Ukraine Live Briefing: Shelling near Zaporizhzhia plant; Ukraine strikes last key bridge

A service member with a Russian flag on his uniform stands guard near the Zaporizhzhia nuclear power plant in Ukraine on Aug. 4.
A service member with a Russian flag on his uniform stands guard near the Zaporizhzhia nuclear power plant in Ukraine on Aug. 4. (Alexander Ermochenko/Reuters)

Ukrainian President Volodymyr Zelensky called on the European Union to halt visas for Russians, and missiles hit a city in southern Ukraine near the Zaporizhzhia site, Europe’s largest nuclear power plant.

Here’s the latest on the war and its ripple effects across the globe.

Key developments

  • Ukrainian forces will target Russian soldiers who shoot at the Zaporizhzhia nuclear power plant, or shoot from the facility, Zelensky said in his nightly address Saturday. He said the Russian soldiers are becoming a “special target,” and repeated his call for sanctions against Russia’s nuclear industry.
  • Russian forces in the Kherson area are retreating to the eastern bank of the Dnipro River after Ukrainian forces destroyed the bridge over Nova Kakhovka Dam, according to the Mykolayiv regional governor, Vitaliy Kim. The bridge was the last one Russians could use to transport supplies to several thousand troops on the Dnipro’s western bank, and the damage comes just weeks after Ukrainian forces destroyed the Antonovsky Bridge.
  • The Kremlin has condemned calls to ban all Russian travelers after Zelensky told The Washington Post he wants Western countries to deny visas to Russians in a bid to deter Moscow from annexing Ukrainian territory. Latvia and Estonia have decided to stop issuing tourist visas, closing off two vital land routes for Russians to access the European Union since the bloc closed its airspace to Russian aircraft.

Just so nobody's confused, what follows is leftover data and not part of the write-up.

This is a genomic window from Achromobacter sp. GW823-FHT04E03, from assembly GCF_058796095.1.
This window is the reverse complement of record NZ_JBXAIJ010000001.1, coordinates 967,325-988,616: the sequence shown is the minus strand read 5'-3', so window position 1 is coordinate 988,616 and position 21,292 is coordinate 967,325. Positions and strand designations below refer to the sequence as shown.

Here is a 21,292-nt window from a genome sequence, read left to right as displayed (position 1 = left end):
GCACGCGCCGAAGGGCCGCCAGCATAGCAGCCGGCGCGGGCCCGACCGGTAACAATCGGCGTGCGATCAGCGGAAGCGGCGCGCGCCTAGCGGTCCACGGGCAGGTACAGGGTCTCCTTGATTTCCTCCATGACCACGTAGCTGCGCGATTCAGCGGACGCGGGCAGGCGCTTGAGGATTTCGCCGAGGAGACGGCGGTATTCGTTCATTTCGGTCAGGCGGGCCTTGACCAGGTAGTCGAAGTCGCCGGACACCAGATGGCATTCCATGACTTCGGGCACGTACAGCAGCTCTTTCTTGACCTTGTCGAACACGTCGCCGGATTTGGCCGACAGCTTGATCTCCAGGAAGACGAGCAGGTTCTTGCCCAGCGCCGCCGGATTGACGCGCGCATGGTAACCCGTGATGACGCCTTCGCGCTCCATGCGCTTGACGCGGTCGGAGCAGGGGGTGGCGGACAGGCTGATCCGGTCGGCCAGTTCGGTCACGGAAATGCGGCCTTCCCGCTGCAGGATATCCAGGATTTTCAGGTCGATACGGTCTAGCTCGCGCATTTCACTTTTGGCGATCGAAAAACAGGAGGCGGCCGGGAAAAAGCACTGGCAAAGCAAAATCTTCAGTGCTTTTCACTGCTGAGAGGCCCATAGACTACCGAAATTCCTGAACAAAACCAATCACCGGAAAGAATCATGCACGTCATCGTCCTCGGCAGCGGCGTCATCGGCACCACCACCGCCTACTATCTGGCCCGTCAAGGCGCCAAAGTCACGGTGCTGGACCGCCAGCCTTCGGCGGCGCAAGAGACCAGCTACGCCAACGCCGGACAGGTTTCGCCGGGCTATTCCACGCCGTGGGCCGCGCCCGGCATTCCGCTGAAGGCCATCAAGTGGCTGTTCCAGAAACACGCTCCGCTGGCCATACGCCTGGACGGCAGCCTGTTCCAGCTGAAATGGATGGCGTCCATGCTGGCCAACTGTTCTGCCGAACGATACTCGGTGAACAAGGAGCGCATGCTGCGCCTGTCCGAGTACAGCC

• The Pentagon said it does not know what weapons were used in an attack on a Russian air base in Crimea this week. A military official, speaking on the condition of anonymity under terms set by the Pentagon, told reporters the United States found that equipment damaged in the blasts includes “a number of Russian aircraft, fighters, fighter bombers, surveillance aircraft” and “a pretty significant cache of munitions.”

Battlefield updates

  • Russian strikes hit Nikopol, a regional official said overnight. He reported damage to homes and a kindergarten in the region near the Zaporizhzhia plant. A recent uptick in shelling in districts around the facility, which Russian forces control, has raised alarm. As Ukrainian and Russian forces trade blame for firing near the site, the United Nations has called for a cease-fire there.
  • Zelensky said in his address that “fierce fighting” continues in Donbas and that Ukraine-backed forces continue to defend the Kharkiv region. He said Russian forces are “trying to intimidate” residents near the Zaporizhzhia nuclear power plant, adding that they hide behind the plant to fire at the cities of Nikopol and Marhanets.
  • U.S. Secretary of State Antony Blinken said the United States “is concerned” by reports of British, Swedish and Croatian nationals being charged by “illegitimate authorities in eastern Ukraine.” Pro-Moscow separatists in the east have tried foreign nationals for fighting alongside Kyiv.